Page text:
JILA unveils improved 'molecular fingerprinting' for trace gas detection

Oct 14, 2010
This is an artist's rendering of JILA's molecular fingerprinting system. A gas mixture (left) is probed by a frequency comb, a laser-based tool for identifying different colors of light. By analyzing the amounts of specific colors absorbed, the system quickly identifies molecules and their concentrations. Applications may include diagnosing disease, detecting security threats, and measuring trace gases in the atmosphere. Credit: Baxley/JILA

Scientists at JILA and collaborators have demonstrated an improved laser-based "molecular fingerprinting" technique that picks out traces of key hydrogen-containing and other molecules from a billion other particles in a gas in just 30 seconds or less—performance suitable for breathalyzers for diagnosing disease, measuring trace gases in the atmosphere, detecting security threats and other applications.

JILA is jointly operated by the National Institute of Standards and Technology (NIST) and University of Colorado at Boulder (CU).

Described in Optics Express,* the research extends the range of an existing NIST/JILA invention** to cover the mid-infrared region of the electromagnetic spectrum. This is a critical range, because it includes the frequencies associated with strong molecular vibrations, including various bonds. The technology thus can identify a much wider variety of , including virtually any containing —the most common element in the universe—and can measure lower concentration levels than before.

The heart of the JILA system is an optical frequency comb, a tool generated by ultrafast lasers that precisely identifies a wide range of different colors of light. Researchers identify specific molecules based on which colors of light, or comb "teeth," are absorbed by a gas, and in what amounts. The comb light usually passes through a gas mixture many times, significantly improving detection sensitivity. Concentrations are measured with the help of molecular "signatures" assembled from databases. The technique works quickly and reliably even when molecules have overlapping, continuous, or otherwise confusing absorption signatures. The rapid data collection, in particular, makes the technology suitable to replace or surpass conventional Fourier transform infrared (FTIR) spectrometers for many applications, according to the paper.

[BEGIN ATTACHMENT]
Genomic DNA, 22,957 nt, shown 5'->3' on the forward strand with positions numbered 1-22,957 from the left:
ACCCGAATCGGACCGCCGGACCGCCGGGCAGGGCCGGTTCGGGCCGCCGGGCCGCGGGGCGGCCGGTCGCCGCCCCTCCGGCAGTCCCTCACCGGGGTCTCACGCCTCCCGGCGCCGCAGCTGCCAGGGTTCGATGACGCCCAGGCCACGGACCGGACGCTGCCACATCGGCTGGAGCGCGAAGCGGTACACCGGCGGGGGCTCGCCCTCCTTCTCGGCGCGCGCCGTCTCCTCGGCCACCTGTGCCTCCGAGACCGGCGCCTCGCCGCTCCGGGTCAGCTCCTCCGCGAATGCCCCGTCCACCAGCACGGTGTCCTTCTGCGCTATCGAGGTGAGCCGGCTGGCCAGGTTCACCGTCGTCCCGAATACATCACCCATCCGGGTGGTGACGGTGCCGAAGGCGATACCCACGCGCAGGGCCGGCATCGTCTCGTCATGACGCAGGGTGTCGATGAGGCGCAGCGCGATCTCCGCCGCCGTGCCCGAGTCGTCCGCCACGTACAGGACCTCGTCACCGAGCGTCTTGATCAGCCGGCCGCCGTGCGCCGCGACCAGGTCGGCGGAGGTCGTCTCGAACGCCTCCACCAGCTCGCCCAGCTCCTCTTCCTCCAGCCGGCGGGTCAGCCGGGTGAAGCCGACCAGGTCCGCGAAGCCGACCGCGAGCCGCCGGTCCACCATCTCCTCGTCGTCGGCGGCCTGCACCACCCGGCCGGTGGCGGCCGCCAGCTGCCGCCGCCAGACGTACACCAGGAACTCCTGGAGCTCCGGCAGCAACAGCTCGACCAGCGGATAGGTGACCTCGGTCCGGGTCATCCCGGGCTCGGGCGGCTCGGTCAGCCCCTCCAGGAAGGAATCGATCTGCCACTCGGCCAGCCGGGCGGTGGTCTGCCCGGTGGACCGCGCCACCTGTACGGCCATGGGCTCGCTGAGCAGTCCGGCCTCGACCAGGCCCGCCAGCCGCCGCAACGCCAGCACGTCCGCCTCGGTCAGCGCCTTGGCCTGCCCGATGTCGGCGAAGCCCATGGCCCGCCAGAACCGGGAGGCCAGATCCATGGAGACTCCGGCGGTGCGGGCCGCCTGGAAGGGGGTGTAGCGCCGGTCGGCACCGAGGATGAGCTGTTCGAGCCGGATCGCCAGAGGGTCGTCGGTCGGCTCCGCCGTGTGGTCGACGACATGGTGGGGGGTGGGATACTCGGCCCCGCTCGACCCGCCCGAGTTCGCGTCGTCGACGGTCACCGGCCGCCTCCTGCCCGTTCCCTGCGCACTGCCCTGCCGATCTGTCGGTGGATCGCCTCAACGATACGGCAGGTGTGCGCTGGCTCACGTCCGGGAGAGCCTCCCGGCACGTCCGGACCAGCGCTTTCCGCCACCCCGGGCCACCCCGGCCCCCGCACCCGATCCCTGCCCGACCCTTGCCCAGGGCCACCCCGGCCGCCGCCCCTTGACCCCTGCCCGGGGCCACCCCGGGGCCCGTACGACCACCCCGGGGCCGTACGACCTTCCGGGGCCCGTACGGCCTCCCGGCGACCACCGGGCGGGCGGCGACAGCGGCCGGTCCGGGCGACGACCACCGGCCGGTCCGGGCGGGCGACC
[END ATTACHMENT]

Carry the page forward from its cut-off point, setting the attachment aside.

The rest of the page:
In the demonstration, scientists measured a dozen important molecules at parts-per-billion precision, including the greenhouse gases methane, carbon dioxide, and nitrous oxide; and the pollutants isoprene and formaldehyde. In addition, the system detected molecules useful in human breath analysis: ethane (a sign of asthma) and methanol (a sign of kidney failure). The system is able to reach parts-per-trillion sensitivity for the first time in detecting carbon dioxide.

Collaborators from IMRA America, Inc. (Ann Arbor, Mich.), developed the fiber laser used to make the frequency comb. The comb itself is based on a non-linear optical process that shifts the light from the near-infrared to the mid infrared. The JILA researchers now plan to extend the system further into longer wavelengths to cover a second important molecular fingerprinting region, to identify a more diverse set of complex molecules containing carbon, and to modify the equipment to make it portable. Planning is also under way for clinical trials of the breathalyzer application.

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More information: * F. Adler, P. Mas?owski, A. Foltynowicz, K.C. Cossel, T.C. Briles, I. Hartl and J. Ye. Mid-Infrared frequency comb Fourier transform spectroscopy with a broadband frequency comb. Optics Express, Vol. 18, No. 21. Oct. 11, 2010.
** J. Ye, M.J. Thorpe, K. Moll and J.R. Jones. U.S. Patent number 7,538,881, "Sensitive, Massively Parallel, Broad-Bandwidth, Real-Time Spectroscopy," issued in May 2009, NIST docket number 06-004, CU Technology Transfer case number CU1541B. Licensing rights have been consolidated in CU. See more in www.physorg.com/news122544593.html

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